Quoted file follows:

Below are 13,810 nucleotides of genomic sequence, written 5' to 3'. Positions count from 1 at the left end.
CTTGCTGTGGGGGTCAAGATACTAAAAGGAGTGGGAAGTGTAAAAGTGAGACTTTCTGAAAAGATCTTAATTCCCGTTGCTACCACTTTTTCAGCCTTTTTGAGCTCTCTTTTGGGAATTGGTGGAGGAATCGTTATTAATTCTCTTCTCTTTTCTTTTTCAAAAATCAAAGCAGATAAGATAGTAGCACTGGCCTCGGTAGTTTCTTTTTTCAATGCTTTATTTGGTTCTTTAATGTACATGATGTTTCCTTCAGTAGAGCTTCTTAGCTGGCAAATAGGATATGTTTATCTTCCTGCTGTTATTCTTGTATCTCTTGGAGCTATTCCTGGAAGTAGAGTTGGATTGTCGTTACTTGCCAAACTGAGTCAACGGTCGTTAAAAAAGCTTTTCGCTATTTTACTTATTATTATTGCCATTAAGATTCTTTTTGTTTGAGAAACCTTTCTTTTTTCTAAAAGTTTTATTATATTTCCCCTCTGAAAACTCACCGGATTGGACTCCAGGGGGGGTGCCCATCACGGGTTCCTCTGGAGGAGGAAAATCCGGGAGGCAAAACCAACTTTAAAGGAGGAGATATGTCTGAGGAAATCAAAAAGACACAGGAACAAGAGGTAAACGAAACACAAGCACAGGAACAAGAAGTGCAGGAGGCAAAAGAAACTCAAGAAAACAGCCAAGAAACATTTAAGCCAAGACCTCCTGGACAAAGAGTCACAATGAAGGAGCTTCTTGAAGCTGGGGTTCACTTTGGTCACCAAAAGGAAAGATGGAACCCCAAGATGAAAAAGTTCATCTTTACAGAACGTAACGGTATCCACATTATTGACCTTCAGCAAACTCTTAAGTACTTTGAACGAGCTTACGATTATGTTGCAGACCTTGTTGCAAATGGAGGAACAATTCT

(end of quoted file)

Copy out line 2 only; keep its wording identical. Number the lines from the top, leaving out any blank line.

CTTGCTGTGGGGGTCAAGATACTAAAAGGAGTGGGAAGTGTAAAAGTGAGACTTTCTGAAAAGATCTTAATTCCCGTTGCTACCACTTTTTCAGCCTTTTTGAGCTCTCTTTTGGGAATTGGTGGAGGAATCGTTATTAATTCTCTTCTCTTTTCTTTTTCAAAAATCAAAGCAGATAAGATAGTAGCACTGGCCTCGGTAGTTTCTTTTTTCAATGCTTTATTTGGTTCTTTAATGTACATGATGTTTCCTTCAGTAGAGCTTCTTAGCTGGCAAATAGGATATGTTTATCTTCCTGCTGTTATTCTTGTATCTCTTGGAGCTATTCCTGGAAGTAGAGTTGGATTGTCGTTACTTGCCAAACTGAGTCAACGGTCGTTAAAAAAGCTTTTCGCTATTTTACTTATTATTATTGCCATTAAGATTCTTTTTGTTTGAGAAACCTTTCTTTTTTCTAAAAGTTTTATTATATTTCCCCTCTGAAAACTCACCGGATTGGACTCCAGGGGGGGTGCCCATCACGGGTTCCTCTGGAGGAGGAAAATCCGGGAGGCAAAACCAACTTTAAAGGAGGAGATATGTCTGAGGAAATCAAAAAGACACAGGAACAAGAGGTAAACGAAACACAAGCACAGGAACAAGAAGTGCAGGAGGCAAAAGAAACTCAAGAAAACAGCCAAGAAACATTTAAGCCAAGACCTCCTGGACAAAGAGTCACAATGAAGGAGCTTCTTGAAGCTGGGGTTCACTTTGGTCACCAAAAGGAAAGATGGAACCCCAAGATGAAAAAGTTCATCTTTACAGAACGTAACGGTATCCACATTATTGACCTTCAGCAAACTCTTAAGTACTTTGAACGAGCTTACGATTATGTTGCAGACCTTGTTGCAAATGGAGGAACAATTCT